On a recent project, I created a webpage in which a value could be dynamically updated based on a user’s action. Now, it should be obvious to the user that the value had changed, but I wanted to add a small visual cue to add to the aesthetics so I decided to look into CSS3 animations. Support, at time of writing, isn’t great it has to be said – but most modern browsers do support it, with the notable exception of Internet Explorer. The webkit-based browsers (Safari and Chrome) have offered support for a while, whilst Firefox has had support since v5, released back in June.

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No setter method for a webservice list

A few people have asked me this question recently, so I thought this might be a tip worth sharing more widely than just my office.

If you generate a Java client for a web service using a tool like wsimport or wsconsume you may be surprised to note that no setters are generated for any Collection properties.

This is actually by design, and is due to the implementation of JAXB. I quote from the JAXB2.1 specification:

Design Note – There is no setter method for a List property. The getter returns the List by reference. An item can be added to the List returned by the getter method using an appropriate method defined on java.util.List. Rationale for this design in JAXB 1.0 was to enable the implementation to wrapper the list and be able to perform checks as content was added or removed from the List.

So now you know!

Ignoring whitespace in ClearCase

A colleague recently (and unknowingly) had their IDE set to convert line endings to Windows (cf Unix) format when saving a Java file. Now, that’s since been corrected but it’s left us in a position where if we compare (using ClearCase) the latest version of a number of files, with their predecessors, every line is showing as having changed.

The solution turns out to be a single click away – the ClearCase comparison tool includes a nifty button which will hide any changes that solely affect whitespace. And here it is, highlighted yellow in the following screenshot:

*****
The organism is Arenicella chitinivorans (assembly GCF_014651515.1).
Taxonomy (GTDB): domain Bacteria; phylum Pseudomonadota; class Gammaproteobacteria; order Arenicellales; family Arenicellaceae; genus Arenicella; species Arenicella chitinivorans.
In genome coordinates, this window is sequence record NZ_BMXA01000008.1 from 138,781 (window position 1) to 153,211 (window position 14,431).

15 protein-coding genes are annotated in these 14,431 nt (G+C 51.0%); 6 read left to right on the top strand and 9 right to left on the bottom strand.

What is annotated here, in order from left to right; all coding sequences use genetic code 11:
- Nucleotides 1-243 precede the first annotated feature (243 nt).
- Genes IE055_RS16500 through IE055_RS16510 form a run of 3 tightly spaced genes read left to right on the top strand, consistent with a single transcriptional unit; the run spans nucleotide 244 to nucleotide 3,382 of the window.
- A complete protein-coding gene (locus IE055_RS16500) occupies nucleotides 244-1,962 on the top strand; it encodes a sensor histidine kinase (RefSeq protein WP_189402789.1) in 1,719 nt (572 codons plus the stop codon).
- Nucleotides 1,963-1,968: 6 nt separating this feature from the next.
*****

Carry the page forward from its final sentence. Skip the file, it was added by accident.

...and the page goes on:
It’s function is not immediately obvious, probably hence why I’d not spotted it sooner. I believe the b stands for blank_ignore – the name of the corresponding flag in the cleardiff command-line version of the tool.

Setting Java system properties in JBoss

JVM system properties can be a convenient and sensible way to manage certain elements of your application’s configuration; certainly a good alternative to hard-coding certain values. Accessing such properties with a call to System.getProperty("propertyName") is easy and unobtrusive, and since system properties are given global JVM scope you needn’t worry about problems with multiple classloaders.

Sometimes you may come across a need to set system property values within JBoss (just as the System.setProperty("propertyName", "propertyValue") method and the VM command line arguments do). Happily, JBoss 4 includes a system properties service which helps you do just that.

To make use of the service, just add an appropriate XML file to your deploy directory. You can either specify the properties right within the file, or reference an external config file. The latter option is likely preferable, certainly if there’s more than a few properties to reference. The advantage of this approach as well, is that if you run multiple JBoss instances on the same server, you can have each reference one single “master” config file.